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India plans much solar power, slower emissions rise

BONN (Reuters) - India will submit plans within weeks to slow its rise in carbon emissions significantly and to generate more solar power by 2020 than the whole world generates now, a senior climate official said on Thursday.

Shyam Saran speaks at a news conference at the Indian High Commission in London in this May 25, 2006 file photo. REUTERS/Luke MacGregor/Files

But the world’s fourth biggest emitter of greenhouse gases cannot say when its emissions will peak and start to decline, said Shyam Saran, special climate envoy to Prime Minster Manmohan Singh.

Saran was speaking on the sidelines of a June 1-12 climate meeting in Bonn, the latest round of U.N. talks meant to lead to agreement in December on a pact to replace the Kyoto Protocol.

The talks are stuck on how far developing countries should share the cost of preparing for and curbing the worst effects of climate change and helping its victims.

“We are prepared to look at a significant deviation from business as usual (emissions)”, provided this is supported by financing from rich countries, said Saran.

The European Union wants developing countries collectively to reduce their emissions of planet-warming gases by 15-30 percent below current trends by 2020.

India can neither be so specific nor say when its emissions will peak, Saran said. That depends on ambitious carbon caps and financial support from rich countries which are not yet on the table, he said.

India is about to publish eight climate “missions” to boost efficiency, renewable energy and sustainable development.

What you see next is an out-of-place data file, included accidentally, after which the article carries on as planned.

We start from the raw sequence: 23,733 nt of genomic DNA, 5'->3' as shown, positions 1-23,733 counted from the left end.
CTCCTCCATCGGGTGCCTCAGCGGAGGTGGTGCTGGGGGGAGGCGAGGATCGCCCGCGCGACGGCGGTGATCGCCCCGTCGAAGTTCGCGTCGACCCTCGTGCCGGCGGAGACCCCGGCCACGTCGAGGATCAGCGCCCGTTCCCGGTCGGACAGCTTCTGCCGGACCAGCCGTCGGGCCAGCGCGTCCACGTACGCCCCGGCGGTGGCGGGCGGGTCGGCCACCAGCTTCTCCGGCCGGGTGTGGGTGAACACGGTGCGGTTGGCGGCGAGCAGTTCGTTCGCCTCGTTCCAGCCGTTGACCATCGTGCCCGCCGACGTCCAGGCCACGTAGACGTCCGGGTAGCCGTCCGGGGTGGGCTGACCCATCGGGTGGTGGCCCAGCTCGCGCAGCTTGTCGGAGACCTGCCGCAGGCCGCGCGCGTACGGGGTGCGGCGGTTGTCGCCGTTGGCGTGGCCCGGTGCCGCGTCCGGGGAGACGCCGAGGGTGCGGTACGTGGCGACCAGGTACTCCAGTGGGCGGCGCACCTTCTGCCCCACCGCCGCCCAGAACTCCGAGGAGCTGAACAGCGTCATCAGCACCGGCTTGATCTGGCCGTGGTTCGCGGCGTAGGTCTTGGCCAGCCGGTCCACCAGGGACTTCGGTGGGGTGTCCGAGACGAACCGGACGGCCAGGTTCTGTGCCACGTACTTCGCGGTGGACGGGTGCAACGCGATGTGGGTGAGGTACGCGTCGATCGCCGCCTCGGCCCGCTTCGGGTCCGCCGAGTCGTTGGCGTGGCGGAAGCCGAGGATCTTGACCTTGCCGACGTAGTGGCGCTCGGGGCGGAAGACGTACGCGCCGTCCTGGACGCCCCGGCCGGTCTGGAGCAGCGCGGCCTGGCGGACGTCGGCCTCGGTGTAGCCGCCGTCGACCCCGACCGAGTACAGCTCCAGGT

“We hope that will be completed in the next few weeks,” said Saran. One policy aim is to install about 20 gigawatts of solar power by 2020, he told Reuters.

“It’s around 20 gigawatts, that’s something we’ve been talking about.”


The world now produces about 14 gigawatts (GW) of solar power, about half of it added last year. Analysts said they want details of the Indian plan before hailing what would be a big lift to a small but burgeoning market.

“Targets are great but meaningless without policies behind them,” Jefferies Bank analyst Michael McNamara told Reuters in response to the mooted Indian target. “We need to know what the incentives are, where the funding is coming from.”

Environmental groups and most developing countries have criticised the level of ambition shown by many rich countries at the Bonn talks, including a new Japanese climate goal announced on Wednesday.

“Some individual targets ... fall far short of what is required,” said Saran. He declined to comment on Japan’s plan to cut emissions by 8 percent below 1990 levels by 2020, compared with a goal to cut these by 6 percent by 2008-12 under Kyoto.

Russia is the last large developed country still to announce a 2020 target. Victor Blinov, head of the Russian delegation told Reuters on Thursday: “This issue is under very serious consideration”.